By Renard Teipelke
SPIEGEL journalist Alexander Smoltczyk has done something that was long overdue: unveiling the Gulf Emirates’ strengths and weaknesses from the perspective of an urbanist. The German article is about post-petrol economies, their skyrocketing progress during the past 50 years, their existence in one of the world’s most barren land, and about their (constantly changing, nevertheless long-term) strategy for a fruitful development.
Dubai “is simply a provocation to common sense. It is impossible that a desert land without even one liter of freshwater resources advertises its golf courses. It is impossible that roughly 90 percent of its citizens are actually vulnerable expats who can easily be expelled from this country. It is impossible that people live as if the climate change is only the chimera of an apocalyptic sect.”
But Smoltczyk goes beyond those common contradictions and discusses the misperception of the Gulf Emirates’ decision makers who seek identity formation through architectural brand development. While the region is ideal for marketing, it lacks a real soul. On the other hand, Abu Dhabi, Dubai, Qatar & Co are world leaders in boosting culture in fields such as education, music, and art. Mostly foreigners are eventually visiting the new museums and concert halls, but thereby the region’s importance also grows as a hub between the West and the East – economically and culturally.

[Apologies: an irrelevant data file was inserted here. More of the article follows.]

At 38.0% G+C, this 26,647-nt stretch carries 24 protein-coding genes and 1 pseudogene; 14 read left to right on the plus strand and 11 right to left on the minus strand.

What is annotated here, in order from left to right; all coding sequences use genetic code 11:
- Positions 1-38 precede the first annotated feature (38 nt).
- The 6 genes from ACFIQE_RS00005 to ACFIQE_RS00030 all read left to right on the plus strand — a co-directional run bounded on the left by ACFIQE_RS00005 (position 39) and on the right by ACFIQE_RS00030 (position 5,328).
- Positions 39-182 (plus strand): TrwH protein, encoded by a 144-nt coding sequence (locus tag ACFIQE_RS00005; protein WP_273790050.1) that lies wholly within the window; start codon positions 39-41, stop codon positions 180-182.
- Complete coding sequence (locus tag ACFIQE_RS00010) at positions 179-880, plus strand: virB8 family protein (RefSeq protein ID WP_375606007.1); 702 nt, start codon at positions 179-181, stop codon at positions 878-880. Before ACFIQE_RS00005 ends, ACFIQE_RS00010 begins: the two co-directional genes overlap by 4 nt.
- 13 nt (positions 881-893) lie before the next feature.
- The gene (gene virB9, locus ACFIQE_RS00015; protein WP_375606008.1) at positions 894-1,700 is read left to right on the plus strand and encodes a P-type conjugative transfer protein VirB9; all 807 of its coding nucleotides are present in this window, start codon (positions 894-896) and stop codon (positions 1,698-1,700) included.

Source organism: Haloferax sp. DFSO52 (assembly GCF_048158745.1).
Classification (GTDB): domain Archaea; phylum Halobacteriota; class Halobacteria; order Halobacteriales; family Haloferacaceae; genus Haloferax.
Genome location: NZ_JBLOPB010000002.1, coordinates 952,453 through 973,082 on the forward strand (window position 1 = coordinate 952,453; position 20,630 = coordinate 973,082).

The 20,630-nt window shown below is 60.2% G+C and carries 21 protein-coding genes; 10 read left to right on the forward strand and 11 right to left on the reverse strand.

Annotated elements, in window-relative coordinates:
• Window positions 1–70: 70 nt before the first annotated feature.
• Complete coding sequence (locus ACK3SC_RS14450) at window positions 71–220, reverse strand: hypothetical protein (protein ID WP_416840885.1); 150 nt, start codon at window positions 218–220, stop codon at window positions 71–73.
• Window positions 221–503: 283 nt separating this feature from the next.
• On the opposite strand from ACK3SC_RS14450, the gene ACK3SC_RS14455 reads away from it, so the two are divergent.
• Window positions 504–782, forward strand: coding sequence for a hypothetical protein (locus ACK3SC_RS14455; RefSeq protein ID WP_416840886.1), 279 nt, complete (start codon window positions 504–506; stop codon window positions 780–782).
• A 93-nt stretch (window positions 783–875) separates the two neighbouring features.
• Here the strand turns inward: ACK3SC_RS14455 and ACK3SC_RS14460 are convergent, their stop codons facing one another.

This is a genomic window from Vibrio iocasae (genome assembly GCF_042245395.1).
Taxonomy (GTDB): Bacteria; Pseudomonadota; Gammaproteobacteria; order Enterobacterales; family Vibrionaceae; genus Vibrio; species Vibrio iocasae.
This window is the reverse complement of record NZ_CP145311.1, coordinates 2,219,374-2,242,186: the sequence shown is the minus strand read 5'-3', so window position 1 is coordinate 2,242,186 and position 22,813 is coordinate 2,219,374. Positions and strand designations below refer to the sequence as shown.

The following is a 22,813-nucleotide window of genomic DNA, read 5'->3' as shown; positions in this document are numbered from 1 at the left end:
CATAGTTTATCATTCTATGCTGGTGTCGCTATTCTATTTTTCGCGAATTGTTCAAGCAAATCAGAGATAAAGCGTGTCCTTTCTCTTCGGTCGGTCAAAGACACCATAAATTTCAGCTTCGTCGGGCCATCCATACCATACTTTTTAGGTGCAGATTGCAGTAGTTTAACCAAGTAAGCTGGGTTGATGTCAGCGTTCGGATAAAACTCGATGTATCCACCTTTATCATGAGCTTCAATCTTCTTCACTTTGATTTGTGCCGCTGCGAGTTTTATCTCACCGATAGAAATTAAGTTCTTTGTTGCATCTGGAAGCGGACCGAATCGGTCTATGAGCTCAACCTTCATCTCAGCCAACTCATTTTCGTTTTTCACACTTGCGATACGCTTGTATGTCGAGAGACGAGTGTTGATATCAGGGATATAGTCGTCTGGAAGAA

The Gulf Emirates accomplish a relatively smooth coexistence of immigrants from all over the world. However, at the same time, the lack of democratic norms and institutions is alarming and one of the major obstacle for the region’s further progress.
It is the urban development in the Gulf Emirates that will decide over its future, and Smoltczyk precisely shows how planned as well as unplanned land has already formed the region’s everyday life.
>>> Read the whole article on SPIEGEL ONLINE (in German)